Mohammad’s first recitations were not immediately understood or accepted by all as divinely inspired, who thought he was another poet, or perhaps a soothsayer or sermonizer. At least one female musician composed satirical verses about him. Another poet, Labid b. Rabi’a, renounced poetry when he embraced Islam, claiming, “God has given me the Koran in exchange for it.” For the fledging Muslim community, the poet, and those who performed his verses, posed a serious threat:

In battle his tongue was as effective as his people’s bravery. In peace he might prove a menace to public order by his fiery harangues. His poems might arouse a tribe to action in a modern political campaign…He was both molder and agent of public opinion.11

It became crucial to draw a distinction between Mohammad’s sacred revelations and secular poetry. Poets became direct competitors with the Prophet himself; “they both desired the ear of the public, the one with ‘song and story’ and the other with ‘Revelations.’”12

The Harlots of Hadramaut

A disturbing incident following the death of Mohammad forever linked woman and song with blasphemous behavior. Not all tribes willingly clung to the new religion; some turned apostate. Perhaps thinking Mohammad’s demise signaled a return to their former spiritual traditions, six women in the city of Hadramaut celebrated news of the Prophet’s death. They marked the occasion by staining their hands with henna — a practice associated with festivities — and playing on the “tambourine.” Two converts to Islam reported the women to Mohammad’s successor, Caliph Abu Bakr, who gave orders for a gruesome punishment:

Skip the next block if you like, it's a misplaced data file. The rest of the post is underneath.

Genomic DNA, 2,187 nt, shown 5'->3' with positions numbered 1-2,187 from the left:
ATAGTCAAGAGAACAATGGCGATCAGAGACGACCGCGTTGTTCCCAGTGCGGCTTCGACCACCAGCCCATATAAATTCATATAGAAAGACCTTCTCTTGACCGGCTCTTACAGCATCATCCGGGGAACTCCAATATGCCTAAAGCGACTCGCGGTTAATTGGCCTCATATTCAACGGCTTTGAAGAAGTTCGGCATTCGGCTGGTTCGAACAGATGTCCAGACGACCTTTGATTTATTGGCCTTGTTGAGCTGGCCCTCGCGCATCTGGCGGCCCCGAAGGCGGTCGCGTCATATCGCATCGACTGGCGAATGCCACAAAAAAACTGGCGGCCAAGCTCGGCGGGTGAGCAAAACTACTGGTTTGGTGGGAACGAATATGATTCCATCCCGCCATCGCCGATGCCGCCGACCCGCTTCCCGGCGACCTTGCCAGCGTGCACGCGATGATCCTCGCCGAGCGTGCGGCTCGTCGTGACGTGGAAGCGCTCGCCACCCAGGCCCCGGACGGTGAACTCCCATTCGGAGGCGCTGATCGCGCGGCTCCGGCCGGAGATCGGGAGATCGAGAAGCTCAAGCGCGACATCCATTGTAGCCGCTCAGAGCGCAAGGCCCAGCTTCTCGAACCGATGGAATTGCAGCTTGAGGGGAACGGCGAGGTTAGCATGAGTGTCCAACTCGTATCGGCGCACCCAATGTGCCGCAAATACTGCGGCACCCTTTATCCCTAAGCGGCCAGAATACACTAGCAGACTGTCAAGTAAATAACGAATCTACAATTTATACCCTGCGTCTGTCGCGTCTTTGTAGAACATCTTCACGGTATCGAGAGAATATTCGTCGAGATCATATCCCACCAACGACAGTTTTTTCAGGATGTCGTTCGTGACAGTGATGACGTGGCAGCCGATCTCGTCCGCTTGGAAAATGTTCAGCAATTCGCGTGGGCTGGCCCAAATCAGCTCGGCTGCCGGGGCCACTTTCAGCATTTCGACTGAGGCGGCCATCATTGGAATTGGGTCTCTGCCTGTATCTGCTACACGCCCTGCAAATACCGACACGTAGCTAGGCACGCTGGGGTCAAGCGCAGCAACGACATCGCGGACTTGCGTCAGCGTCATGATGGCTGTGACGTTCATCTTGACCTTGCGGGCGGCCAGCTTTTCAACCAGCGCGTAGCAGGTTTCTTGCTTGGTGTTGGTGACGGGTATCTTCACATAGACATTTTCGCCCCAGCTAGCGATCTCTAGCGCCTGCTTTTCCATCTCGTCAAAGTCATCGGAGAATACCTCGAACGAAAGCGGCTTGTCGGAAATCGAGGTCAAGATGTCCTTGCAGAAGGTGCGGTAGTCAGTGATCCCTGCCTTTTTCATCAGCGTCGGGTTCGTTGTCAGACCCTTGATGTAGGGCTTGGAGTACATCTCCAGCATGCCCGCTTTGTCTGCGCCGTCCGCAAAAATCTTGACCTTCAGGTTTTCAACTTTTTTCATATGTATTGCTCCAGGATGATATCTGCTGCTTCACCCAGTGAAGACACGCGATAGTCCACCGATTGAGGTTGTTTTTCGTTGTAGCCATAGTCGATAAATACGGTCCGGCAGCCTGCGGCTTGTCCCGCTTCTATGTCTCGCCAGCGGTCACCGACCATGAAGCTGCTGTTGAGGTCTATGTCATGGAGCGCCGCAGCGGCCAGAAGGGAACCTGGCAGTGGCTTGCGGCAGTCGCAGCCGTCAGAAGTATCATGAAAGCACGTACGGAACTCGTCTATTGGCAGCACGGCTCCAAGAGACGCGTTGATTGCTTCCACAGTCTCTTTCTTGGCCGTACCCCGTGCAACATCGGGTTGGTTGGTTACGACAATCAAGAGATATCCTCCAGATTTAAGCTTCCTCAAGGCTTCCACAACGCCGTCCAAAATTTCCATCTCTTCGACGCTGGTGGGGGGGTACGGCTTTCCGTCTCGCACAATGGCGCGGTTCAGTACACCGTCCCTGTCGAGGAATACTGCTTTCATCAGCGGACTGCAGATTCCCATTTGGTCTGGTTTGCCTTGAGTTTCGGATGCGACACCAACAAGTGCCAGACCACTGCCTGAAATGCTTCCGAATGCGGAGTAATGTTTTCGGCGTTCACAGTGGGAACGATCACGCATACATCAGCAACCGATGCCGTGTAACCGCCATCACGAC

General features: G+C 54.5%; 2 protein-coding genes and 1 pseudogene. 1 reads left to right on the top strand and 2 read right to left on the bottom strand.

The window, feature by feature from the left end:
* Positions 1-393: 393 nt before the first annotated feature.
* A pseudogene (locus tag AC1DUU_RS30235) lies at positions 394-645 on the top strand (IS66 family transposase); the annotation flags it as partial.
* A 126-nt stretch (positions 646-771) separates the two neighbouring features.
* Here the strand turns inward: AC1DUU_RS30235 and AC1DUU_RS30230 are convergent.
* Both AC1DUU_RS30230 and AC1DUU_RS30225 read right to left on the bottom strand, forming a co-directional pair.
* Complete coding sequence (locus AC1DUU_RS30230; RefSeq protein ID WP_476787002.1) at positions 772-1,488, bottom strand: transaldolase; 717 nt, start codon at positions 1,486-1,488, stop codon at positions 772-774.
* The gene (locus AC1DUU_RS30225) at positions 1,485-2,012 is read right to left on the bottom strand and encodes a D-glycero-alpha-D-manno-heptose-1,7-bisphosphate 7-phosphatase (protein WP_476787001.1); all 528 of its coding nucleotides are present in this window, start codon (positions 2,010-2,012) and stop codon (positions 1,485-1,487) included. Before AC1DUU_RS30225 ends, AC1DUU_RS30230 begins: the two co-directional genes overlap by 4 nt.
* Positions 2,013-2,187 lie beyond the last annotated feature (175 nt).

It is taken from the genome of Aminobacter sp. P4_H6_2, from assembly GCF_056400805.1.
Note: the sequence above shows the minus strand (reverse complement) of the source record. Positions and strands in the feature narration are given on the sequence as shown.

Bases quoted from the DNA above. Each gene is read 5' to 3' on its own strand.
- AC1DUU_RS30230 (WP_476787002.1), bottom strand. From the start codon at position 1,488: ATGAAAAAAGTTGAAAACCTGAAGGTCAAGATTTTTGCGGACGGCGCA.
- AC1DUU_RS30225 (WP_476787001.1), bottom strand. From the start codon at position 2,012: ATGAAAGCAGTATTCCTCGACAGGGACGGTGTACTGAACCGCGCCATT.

The two righteous servants [of God] who remained steadfast in their religion when the greater part of their tribes apostasized…have written to me that before them there are certain women of the people of Yemen who have desired the death of the Prophet of God, and that these have been joined by singing-girls of Kinda and prostitutes of Hadramaut, and they have dyed their hands and shown joy and played on the tambourine in defiance of God and in contempt of his rights and those of His Prophet. When my letter reaches you, go to them with your horses and men, and strike off their hands. [Italics mine]13